Email Deliverability

Email authentication - Boost email deliverability & security

July 8, 2024
7 min.

Email authentication stops cybercriminals in their tracks.

It combats a specific cybercrime called email spoofing.

Email authentication is also an essential part of your technical setup, which, if set up correctly, can significantly boost your deliverability.

Join us on a journey through cyberspace’s history as we explain what email authentication is and why it matters.

Why does email authentication matter? 🤷‍♂️

Email authentication protocols make the Internet a safer place.

But the benefits don’t stop there.

If you send emails from an authenticated sending domain, Internet and email service providers will reward you with better inbox placement.

Think about it…

Why would an email service provider send an email to the inbox if it fails authentication and potentially contains harmful content?

Well, they usually don’t.

Get your domain’s email authentication in order to enjoy superior deliverability of your emails.

Email authentication protocols

In the 2000s and early 2010s, spam was rampant.

It got so bad that big email senders like Google, Yahoo, and others decided they had to take action.

In the following years, three distinct email authentication protocols surfaced.

  • ➡️ SPF
  • ➡️ DKIM
  • ➡️ DMARC

This three-punch combo packs a big punch in combating cybercrime through email.

But there are more significant benefits:

Setting up all three will result in superior open rates.

In short, if you’re doing any kind of email marketing, you need these authentication protocols.

SPF - What servers can send from your domain?

Before email authentication, email spoofing was easy.

You could easily claim to be sending from a trusted domain when you really weren’t.

SPF, meaning Sender Policy Framework, combats this directly.

It allows you to specify which servers or IP addresses can send from your domain.

You can specify this by adding an SPF record to your domain’s DNS records.

With such a record in place, the receiving server can check the sending server against your SPF record.

If the sending server is not in your domain’s SPF record, authentication will fail.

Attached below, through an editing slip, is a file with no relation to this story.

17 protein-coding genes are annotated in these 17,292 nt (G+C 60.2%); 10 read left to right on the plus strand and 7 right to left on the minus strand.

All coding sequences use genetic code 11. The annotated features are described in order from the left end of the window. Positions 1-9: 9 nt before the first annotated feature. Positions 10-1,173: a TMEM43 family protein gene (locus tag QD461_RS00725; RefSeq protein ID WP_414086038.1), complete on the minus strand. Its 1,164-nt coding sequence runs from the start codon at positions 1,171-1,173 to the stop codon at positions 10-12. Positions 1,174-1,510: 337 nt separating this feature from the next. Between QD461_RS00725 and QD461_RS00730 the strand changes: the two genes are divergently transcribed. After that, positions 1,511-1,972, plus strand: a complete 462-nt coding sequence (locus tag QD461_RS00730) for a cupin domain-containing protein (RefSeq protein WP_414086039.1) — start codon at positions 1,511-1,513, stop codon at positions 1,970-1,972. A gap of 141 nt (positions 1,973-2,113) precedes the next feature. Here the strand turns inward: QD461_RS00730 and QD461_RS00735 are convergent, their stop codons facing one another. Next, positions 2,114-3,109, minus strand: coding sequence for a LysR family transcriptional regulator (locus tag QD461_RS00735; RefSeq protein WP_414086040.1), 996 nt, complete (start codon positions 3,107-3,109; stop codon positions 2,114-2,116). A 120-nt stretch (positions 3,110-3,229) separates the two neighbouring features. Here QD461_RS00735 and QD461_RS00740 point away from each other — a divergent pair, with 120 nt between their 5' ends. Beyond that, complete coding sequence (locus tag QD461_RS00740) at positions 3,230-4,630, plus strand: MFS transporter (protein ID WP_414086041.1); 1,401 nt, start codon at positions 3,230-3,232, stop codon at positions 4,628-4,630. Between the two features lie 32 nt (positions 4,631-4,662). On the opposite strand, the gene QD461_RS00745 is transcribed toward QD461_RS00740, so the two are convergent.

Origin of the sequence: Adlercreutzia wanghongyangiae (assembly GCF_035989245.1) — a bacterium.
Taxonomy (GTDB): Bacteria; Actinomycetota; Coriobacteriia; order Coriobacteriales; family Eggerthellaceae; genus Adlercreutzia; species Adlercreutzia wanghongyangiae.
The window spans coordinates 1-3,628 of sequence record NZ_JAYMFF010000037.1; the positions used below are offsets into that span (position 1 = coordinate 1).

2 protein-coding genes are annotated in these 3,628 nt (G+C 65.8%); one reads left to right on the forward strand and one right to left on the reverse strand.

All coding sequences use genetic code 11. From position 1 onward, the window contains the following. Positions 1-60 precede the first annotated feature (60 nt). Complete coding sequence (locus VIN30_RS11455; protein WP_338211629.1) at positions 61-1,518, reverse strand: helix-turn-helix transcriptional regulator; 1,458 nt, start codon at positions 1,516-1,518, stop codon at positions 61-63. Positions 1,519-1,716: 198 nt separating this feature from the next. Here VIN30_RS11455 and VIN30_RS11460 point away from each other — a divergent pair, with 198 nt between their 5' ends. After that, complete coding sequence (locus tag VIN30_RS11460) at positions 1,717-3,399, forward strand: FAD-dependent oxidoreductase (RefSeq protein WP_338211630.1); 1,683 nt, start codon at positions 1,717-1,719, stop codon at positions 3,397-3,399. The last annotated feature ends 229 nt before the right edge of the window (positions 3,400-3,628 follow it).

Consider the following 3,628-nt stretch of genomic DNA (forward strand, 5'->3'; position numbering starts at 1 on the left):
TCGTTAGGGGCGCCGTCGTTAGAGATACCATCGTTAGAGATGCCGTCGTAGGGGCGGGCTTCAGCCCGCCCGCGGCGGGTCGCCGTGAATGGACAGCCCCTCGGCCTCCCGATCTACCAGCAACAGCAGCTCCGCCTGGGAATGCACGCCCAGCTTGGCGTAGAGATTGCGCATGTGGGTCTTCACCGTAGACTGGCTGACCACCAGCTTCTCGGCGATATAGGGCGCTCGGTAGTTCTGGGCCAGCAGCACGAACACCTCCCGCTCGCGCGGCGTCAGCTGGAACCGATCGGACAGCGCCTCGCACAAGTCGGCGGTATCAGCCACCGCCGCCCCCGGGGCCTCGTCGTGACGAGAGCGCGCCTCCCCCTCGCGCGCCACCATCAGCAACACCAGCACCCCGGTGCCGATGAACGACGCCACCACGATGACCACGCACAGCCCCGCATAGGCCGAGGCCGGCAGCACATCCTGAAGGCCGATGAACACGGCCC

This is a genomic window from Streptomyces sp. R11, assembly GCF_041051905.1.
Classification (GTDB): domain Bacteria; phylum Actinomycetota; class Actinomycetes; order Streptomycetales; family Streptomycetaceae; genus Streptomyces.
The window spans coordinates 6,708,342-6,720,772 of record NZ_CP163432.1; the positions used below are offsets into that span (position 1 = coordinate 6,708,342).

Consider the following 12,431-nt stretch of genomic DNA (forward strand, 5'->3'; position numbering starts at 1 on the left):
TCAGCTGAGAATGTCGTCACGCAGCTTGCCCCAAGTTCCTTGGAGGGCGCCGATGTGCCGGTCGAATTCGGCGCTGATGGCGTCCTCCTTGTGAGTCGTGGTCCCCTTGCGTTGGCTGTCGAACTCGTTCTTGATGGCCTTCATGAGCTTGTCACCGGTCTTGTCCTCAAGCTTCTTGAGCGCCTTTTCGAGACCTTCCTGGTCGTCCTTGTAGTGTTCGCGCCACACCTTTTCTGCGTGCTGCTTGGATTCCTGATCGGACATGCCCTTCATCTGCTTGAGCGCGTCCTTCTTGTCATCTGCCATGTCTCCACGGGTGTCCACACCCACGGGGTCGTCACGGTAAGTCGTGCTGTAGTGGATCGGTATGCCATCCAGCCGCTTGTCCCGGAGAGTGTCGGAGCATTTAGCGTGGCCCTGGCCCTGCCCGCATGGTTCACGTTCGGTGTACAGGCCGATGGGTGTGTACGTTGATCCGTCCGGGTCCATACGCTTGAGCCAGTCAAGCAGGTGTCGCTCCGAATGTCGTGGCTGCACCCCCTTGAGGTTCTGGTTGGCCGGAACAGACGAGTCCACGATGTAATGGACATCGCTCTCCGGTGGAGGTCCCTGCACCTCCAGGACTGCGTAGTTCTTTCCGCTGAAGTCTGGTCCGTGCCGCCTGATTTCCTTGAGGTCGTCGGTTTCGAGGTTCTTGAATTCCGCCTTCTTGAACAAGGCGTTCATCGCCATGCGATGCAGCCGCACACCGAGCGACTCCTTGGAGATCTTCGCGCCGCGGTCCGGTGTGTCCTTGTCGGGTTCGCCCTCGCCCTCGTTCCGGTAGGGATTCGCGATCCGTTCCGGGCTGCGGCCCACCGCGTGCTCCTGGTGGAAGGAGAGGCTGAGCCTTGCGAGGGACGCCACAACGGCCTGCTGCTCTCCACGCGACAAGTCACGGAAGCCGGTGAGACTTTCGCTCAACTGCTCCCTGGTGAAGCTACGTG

DKIM - Preserve your emails’ content authenticity

While SPF ensures only authorized servers can send from your domain, DKIM (DomainKeys Identified Mail) concerns itself with the emails’ content.

Through public and private cryptic keys, DKIM can detect when an email’s content has been tampered with during transit.

The public keys go into your domain’s DKIM record, while the private keys are only accessible by your email service provider.

If the receiving server finds that the email received isn’t the same as the email that was sent, authentication fails.

DMARC - What to do with emails that fail authentication?

DMARC is yet another email authentication protocol.

However, DMARC differs quite a bit from SPF and DKIM.

DMARC ( Domain-based Message Authentication, Reporting & Conformance) enhances the functionality of SPF and DKIM. It does not offer any authentication method of its own.

Instead, your DMARC settings determine what to do with emails that fail SPF or DKIM authentication.

More specifically, it’s the policy (p) settings in the DMARC record that reign over unauthenticated emails.

DMARC’s three main policy settings are:

  • None (emails pass even when unauthenticated)
  • Quarantine (unauthenticated emails are sent to spam)
  • Reject (unauthenticated emails don’t get delivered)

Other email authentication protocols

SPF, DKIM, and DMARC are the most important and well-known email authentication protocols.

But there are a couple of others you may want to know about:

  • ARC (Authenticated Received Chain): Provides a way to cryptographically verify the path an email took from the sending domain to the recipient.
  • BIMI (Brand Indicators for Message Identification): Allows organizations to display their brand logos alongside authenticated emails. BIMI helps recipients visually recognize authenticated emails.

Email authentication for a better Internet and more opens ➕

Email authentication is a win-win-win.

Here’s why:

  • ➡️  It’s good for recipients as there’s less chance they’ll be victims of email cyber crimes.
  • ➡️  It’s great for you as it allows you to increase your open rates relatively easily.
  • ➡️  And it’s good for email service providers as it maintains email as a primary digital communication medium. If spam and cybercrime had gone unchecked, email might have lost its credibility, which would have hurt the business of email service providers.

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